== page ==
The coverage reduction method of the present invention can be applied to ink jet printers, as well as to other printers that print an image on a pixel-by-pixel basis.
The present invention also provides a device for processing a color image, which device effects coverage reduction of the image.
These and other advantages and features of this invention will be apparent from the following, especially when considered with the accompanying drawings, in which:
FIG. 1 is a functional block diagram of a system for carrying out the present invention;
FIG. 2 is an example of the processing pattern;
FIG. 3 shows a flow chart demonstrating the overall inventive method;
FIG. 4 shows a flow chart of the method of determining ink coverage;
FIG. 5 shows a flow chart of the method of determining whether a pixel should be designated as OFF; and
FIG. 6 shows the separate step of the method of white pixel prevention.
A basic functional block diagram for a system for carrying out the present invention is shown in FIG. 1. As shown therein, a plurality of video inputs 10 c, 10 y, 10 m, and 10 k, each representing one of the cyan, magenta, yellow or black separations, respectively (B N (x,y)) of image B(x,y) are directed into the ink coverage reduction system. However, although FIG. 1 shows the bitmap for the black color separation being processed, it is important to note that according to the present invention, the black color separation is passed unchanged through the coverage reduction process. This aspect of the invention will become clear in reference to the further Figures, described in more detail below. Because the process of the system is mostly redundant for each separation, initially only the cyan bitmap B C (x,y) will be described. Bitmap B C (x,y) is a binary bitmap in this system, defined along the fast scan (x-axis) and slow scan (y-axis) axes, describing the image in terms of 1 bit pixels arrayed in scan lines. Each pixel is an image signal, which may be said to have a condition or image state, which describes for a binary pixel whether a print dot will be made at the output or not. This may also be equated to whether the pixel is ON or OFF, i.e., 1 or 0. Thus, there are two image states for any pixel in a binary printer. For a multilevel printer, there may be more than two pixel values, and a similarly larger number of pixel image states.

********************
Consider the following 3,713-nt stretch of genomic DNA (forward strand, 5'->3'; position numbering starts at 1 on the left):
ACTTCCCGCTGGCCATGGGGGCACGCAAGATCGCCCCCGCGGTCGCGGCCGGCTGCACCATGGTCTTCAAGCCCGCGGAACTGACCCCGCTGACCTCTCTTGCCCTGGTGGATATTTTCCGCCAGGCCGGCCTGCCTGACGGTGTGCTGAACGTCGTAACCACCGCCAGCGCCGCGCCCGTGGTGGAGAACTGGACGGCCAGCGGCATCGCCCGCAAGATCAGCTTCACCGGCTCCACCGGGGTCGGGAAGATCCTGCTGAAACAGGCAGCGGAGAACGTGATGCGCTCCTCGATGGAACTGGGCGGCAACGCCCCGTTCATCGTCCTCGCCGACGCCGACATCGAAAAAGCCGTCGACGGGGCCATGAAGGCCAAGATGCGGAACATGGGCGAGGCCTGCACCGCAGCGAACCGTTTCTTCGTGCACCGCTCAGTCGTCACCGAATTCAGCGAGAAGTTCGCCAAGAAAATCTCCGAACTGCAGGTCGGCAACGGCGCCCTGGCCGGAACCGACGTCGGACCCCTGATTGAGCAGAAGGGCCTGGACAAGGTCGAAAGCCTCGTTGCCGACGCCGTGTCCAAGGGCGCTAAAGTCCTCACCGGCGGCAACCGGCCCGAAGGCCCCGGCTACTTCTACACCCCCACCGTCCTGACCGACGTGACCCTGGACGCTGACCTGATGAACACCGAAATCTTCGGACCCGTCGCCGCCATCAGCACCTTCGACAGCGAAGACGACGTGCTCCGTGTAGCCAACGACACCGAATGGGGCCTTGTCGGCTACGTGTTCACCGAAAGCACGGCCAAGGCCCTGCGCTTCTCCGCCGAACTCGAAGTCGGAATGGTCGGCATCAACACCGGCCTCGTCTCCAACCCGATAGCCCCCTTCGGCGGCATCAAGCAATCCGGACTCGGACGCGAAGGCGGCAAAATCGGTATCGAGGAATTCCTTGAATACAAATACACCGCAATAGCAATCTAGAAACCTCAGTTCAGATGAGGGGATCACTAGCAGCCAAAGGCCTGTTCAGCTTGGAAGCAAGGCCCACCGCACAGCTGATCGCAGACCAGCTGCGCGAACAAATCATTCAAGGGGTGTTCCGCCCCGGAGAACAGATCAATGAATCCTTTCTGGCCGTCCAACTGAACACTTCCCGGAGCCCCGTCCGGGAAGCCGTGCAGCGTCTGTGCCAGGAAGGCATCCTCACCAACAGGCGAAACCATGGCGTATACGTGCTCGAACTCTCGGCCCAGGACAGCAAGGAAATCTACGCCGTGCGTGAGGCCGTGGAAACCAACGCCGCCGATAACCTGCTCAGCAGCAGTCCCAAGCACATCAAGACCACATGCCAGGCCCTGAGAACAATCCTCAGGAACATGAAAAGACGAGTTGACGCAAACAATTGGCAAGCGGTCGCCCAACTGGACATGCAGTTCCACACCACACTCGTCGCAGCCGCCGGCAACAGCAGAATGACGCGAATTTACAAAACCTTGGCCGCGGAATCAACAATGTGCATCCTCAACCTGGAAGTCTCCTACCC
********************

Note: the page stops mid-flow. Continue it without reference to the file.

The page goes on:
To determine ink coverage over a given area, bitmap B C (x,y) is directed initially to a one byte (8 bit) latch 12, which stores eight one bit pixel values in order 1 to 8. This 8 bit stored binary string, which represents the bitmap image in an 8 pixel×1 scan line portion of the given area, is used as an address to access a 256 entry look up table (LUT) 14. The data stored at each of addresses 16 in the look up table 14 represents ink coverage values 18, for the 8 pixel area stored at latch 12. It will no doubt be appreciated that many of these ink coverage values are the same, as shown by the demonstration of address 00000001 and address 00000010, which each have ink coverage values of 1. Should ink coverage be non-linear in character, because, for example, the ink jet device tends to deposit more or less ink when operated in certain image formations, then such non-linearity may be accounted for in loading the LUT 14 values.
Ink coverage values 18, which in the example can be represented by 3 bit binary values, now form a signal or function I C (x,y), representing predicted ink coverage in an 8 pixel×1 scan line. A group of these values, stored in 8 row memory 20, are summed together at accumulator 22 to derive total ink coverage over a given area, in this case, 8 pixels×8 scan lines in size. The output of accumulator 22 is a value p, the predicted or measured ink coverage value for each separation of the given area of the image. The values of p (pc, pm, py, pk), measured for each of the cyan, magenta, yellow and black separation bitmaps, are added to derive values m=pc+pm+py+pk, mc=pc+pm+py and mk=pk, which are the predicted or measured ink coverage value for the given area of the image. Here, m is the total predicted or measured ink coverage value for all of the color separations; m. is the predicted or measured ink coverage value for the colored separations cyan, magenta and yellow; and mk is the predicted or measured ink coverage value for the black separation. Thus, m=mc+mk. It is possible that some colors bleed more than others; if so, some separations might be weighted more heavily in the summation in embodiments of the present invention.